Overcrowded Pan
Cream of Tartar vs Tartar Sauce

Raw Egg Whites

 

Making "White Christmas Pie" for the first time, the recipe calls for beaten egg whites, with cream of tartar and sugar but never says to "cook" it.  Is it necessary to cook the egg whites, or is it safe to use them, blended with other ingredients?

--Dora

You are right to be concerned about using raw egg whites.  The USDA now warns against eating anything made with raw eggs and especially about serving them to infants, young children, older adults, pregnant women, and people with weakened immune systems, since they are the most susceptible to salmonella bacteria.  The risk is especially high in something like White Christmas Pie, since it is typically made well ahead of consumption and may be eaten over a period hours or even days.

There are alternatives however.  Some cooks have suggested a process for heating the egg whites with water, sugar and cream of tartar over a double boiler until they reach a temperature of 160°F (71°C).  I'm not crazy about this method for two reasons -- first because raising the temperature increases the risk of contamination so you need to be sure to heat the entire amount to that temperature and hold it there, and second because there is a chance of actually cooking the eggs if they are over-heated.  If done right, however, apparently you can still whip the egg whites as usual.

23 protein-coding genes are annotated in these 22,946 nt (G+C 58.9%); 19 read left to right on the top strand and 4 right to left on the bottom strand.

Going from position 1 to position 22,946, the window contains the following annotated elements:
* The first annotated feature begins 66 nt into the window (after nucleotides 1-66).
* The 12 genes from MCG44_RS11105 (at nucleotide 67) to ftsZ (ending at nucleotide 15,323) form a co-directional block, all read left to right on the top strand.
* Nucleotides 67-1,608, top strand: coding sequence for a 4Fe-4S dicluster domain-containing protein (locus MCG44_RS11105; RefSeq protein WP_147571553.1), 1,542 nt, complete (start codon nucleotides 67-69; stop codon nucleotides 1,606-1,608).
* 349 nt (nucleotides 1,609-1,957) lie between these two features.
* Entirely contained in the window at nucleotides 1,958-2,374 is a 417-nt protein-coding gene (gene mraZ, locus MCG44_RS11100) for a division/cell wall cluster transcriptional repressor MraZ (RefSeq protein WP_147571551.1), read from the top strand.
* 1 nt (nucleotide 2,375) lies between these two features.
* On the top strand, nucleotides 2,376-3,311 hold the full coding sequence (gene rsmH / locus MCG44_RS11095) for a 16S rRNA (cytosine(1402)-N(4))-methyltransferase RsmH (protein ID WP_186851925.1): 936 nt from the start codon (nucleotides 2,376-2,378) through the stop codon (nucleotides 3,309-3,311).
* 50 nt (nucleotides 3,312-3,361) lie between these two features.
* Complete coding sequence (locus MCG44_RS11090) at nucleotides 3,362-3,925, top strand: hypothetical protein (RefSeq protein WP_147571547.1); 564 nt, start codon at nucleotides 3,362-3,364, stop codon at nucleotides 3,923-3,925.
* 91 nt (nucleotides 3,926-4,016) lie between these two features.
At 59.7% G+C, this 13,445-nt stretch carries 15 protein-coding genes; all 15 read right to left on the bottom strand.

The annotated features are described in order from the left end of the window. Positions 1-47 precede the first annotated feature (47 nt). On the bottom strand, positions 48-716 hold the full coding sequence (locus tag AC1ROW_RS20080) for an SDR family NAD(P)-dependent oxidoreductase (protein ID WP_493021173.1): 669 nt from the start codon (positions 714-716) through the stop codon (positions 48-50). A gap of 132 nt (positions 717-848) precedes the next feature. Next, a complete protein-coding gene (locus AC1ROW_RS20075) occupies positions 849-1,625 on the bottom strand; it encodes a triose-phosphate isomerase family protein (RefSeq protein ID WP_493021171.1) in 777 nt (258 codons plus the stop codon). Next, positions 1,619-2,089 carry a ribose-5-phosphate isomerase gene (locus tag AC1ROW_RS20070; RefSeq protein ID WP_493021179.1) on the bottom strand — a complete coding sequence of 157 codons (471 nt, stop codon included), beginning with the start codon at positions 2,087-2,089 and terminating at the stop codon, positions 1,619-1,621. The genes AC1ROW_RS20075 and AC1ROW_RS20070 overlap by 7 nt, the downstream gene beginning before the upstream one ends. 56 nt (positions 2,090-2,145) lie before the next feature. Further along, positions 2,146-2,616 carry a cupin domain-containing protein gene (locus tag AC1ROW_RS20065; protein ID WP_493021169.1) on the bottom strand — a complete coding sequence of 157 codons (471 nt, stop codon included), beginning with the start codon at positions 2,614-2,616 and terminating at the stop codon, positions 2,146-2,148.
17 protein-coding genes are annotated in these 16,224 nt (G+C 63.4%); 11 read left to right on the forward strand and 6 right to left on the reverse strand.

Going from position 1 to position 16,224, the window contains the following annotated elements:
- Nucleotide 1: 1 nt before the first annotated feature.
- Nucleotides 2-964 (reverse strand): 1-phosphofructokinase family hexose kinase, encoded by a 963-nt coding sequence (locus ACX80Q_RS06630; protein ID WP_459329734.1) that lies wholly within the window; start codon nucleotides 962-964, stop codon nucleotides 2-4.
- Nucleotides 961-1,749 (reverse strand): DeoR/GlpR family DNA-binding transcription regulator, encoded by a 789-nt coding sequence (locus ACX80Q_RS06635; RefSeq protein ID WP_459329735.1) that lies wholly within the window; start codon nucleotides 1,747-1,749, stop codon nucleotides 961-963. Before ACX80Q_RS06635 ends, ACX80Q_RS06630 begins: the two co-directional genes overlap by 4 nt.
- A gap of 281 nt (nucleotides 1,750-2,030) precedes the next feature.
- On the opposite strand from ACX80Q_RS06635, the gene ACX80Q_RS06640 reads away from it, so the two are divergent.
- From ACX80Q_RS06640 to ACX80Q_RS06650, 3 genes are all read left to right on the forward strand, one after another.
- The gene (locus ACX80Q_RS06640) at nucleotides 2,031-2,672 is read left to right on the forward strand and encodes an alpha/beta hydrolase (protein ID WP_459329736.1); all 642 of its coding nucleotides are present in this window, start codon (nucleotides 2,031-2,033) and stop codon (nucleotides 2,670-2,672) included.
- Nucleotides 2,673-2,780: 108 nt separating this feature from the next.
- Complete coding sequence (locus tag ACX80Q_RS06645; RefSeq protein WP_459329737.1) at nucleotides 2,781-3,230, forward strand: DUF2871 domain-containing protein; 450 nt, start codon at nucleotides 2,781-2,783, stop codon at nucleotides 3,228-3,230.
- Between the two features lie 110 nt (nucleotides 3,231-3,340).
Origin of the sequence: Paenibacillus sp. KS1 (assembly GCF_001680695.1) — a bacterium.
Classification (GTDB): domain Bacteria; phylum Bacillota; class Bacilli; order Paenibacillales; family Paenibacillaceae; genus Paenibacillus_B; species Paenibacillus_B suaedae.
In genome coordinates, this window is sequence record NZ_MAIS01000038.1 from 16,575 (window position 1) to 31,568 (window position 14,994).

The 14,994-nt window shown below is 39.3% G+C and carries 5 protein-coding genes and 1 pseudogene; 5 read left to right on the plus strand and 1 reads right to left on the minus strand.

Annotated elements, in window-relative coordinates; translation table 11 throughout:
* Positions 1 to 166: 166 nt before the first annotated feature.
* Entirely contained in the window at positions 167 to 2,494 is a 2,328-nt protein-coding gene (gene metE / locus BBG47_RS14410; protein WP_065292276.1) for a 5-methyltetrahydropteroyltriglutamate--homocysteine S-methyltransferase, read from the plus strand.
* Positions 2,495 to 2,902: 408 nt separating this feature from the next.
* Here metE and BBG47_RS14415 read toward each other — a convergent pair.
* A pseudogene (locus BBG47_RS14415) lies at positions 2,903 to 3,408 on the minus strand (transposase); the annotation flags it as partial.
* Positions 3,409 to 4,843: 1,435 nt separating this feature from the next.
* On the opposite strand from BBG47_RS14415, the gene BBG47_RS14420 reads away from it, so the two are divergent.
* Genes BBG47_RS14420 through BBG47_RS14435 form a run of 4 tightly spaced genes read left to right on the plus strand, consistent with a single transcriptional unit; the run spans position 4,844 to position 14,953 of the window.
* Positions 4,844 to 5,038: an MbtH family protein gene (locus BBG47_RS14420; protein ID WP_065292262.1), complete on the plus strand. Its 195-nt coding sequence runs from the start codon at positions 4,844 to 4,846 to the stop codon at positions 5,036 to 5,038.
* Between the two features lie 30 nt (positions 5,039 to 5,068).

The other alternatives are the whites of pasteurized in-the-shell eggs and powdered egg whites or meringue powder.  The US FDA has approved the pasteurization of whole eggs in their shell.  They can be found in some grocery stores and can be used in recipes calling for uncooked eggs.  Powdered egg whites are also pasteurized and can be used.  They are reconstituted with water following the manufacturer's directions and should whip well for this recipe.

Meringue powder is powdered egg whites already blended with sugar and stabilizers such as gum arabic, as well as flavor and preservatives.  Since they already contain sugar and usually vanilla, you will likely need to reduce or completely omit the sugar and vanilla called for in the recipe.  It may take a bit of experimenting to find the right amount of sugar and vanilla to use.

In any case, the pie should be kept refrigerated until served.


 

 

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Due to the volume of questions received, not all can be answered, nor can we guarantee we will answer questions immediately
© Lost Hobbit Enterprises 2004 onward




Due to the volume of questions received, not all can be answered, nor can we guarantee we will answer questions immediately
© Lost Hobbit Enterprises 2004 onward

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